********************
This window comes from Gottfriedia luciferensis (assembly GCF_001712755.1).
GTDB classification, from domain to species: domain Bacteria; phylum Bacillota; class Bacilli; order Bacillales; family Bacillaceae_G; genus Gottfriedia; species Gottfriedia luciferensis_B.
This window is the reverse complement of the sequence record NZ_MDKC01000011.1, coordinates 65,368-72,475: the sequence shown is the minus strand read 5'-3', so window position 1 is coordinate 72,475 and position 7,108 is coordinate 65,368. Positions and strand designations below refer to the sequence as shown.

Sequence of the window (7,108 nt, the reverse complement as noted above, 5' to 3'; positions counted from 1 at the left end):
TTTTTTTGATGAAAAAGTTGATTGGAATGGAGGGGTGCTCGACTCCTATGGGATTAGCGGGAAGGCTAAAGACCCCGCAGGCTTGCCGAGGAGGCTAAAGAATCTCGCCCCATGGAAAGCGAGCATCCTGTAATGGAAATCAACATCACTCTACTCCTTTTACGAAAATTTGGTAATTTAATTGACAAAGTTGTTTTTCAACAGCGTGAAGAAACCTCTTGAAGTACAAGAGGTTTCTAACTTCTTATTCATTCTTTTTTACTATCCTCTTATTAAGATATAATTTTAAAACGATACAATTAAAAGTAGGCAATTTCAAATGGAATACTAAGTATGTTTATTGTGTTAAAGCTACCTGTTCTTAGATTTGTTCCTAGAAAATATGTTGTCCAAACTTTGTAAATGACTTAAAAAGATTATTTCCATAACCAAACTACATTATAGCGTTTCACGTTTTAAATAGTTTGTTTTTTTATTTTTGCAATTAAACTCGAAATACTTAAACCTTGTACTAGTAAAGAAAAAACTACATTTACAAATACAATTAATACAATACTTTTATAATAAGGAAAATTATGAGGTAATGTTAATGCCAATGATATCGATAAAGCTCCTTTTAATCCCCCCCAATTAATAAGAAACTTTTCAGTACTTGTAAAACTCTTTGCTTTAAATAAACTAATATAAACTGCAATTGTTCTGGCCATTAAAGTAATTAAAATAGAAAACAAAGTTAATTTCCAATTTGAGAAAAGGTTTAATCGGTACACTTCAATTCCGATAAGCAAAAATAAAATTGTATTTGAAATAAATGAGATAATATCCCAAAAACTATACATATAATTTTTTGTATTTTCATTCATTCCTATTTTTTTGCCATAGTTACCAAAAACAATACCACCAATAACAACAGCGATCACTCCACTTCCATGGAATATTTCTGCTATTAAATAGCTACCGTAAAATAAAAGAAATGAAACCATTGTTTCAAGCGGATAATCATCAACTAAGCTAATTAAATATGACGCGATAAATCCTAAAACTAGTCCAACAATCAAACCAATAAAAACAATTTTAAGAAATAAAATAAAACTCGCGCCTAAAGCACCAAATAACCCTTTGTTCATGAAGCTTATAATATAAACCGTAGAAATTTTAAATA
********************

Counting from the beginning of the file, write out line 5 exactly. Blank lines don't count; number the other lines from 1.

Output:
TTTTTTTGATGAAAAAGTTGATTGGAATGGAGGGGTGCTCGACTCCTATGGGATTAGCGGGAAGGCTAAAGACCCCGCAGGCTTGCCGAGGAGGCTAAAGAATCTCGCCCCATGGAAAGCGAGCATCCTGTAATGGAAATCAACATCACTCTACTCCTTTTACGAAAATTTGGTAATTTAATTGACAAAGTTGTTTTTCAACAGCGTGAAGAAACCTCTTGAAGTACAAGAGGTTTCTAACTTCTTATTCATTCTTTTTTACTATCCTCTTATTAAGATATAATTTTAAAACGATACAATTAAAAGTAGGCAATTTCAAATGGAATACTAAGTATGTTTATTGTGTTAAAGCTACCTGTTCTTAGATTTGTTCCTAGAAAATATGTTGTCCAAACTTTGTAAATGACTTAAAAAGATTATTTCCATAACCAAACTACATTATAGCGTTTCACGTTTTAAATAGTTTGTTTTTTTATTTTTGCAATTAAACTCGAAATACTTAAACCTTGTACTAGTAAAGAAAAAACTACATTTACAAATACAATTAATACAATACTTTTATAATAAGGAAAATTATGAGGTAATGTTAATGCCAATGATATCGATAAAGCTCCTTTTAATCCCCCCCAATTAATAAGAAACTTTTCAGTACTTGTAAAACTCTTTGCTTTAAATAAACTAATATAAACTGCAATTGTTCTGGCCATTAAAGTAATTAAAATAGAAAACAAAGTTAATTTCCAATTTGAGAAAAGGTTTAATCGGTACACTTCAATTCCGATAAGCAAAAATAAAATTGTATTTGAAATAAATGAGATAATATCCCAAAAACTATACATATAATTTTTTGTATTTTCATTCATTCCTATTTTTTTGCCATAGTTACCAAAAACAATACCACCAATAACAACAGCGATCACTCCACTTCCATGGAATATTTCTGCTATTAAATAGCTACCGTAAAATAAAAGAAATGAAACCATTGTTTCAAGCGGATAATCATCAACTAAGCTAATTAAATATGACGCGATAAATCCTAAAACTAGTCCAACAATCAAACCAATAAAAACAATTTTAAGAAATAAAATAAAACTCGCGCCTAAAGCACCAAATAACCCTTTGTTCATGAAGCTTATAATATAAACCGTAGAAATTTTAAATA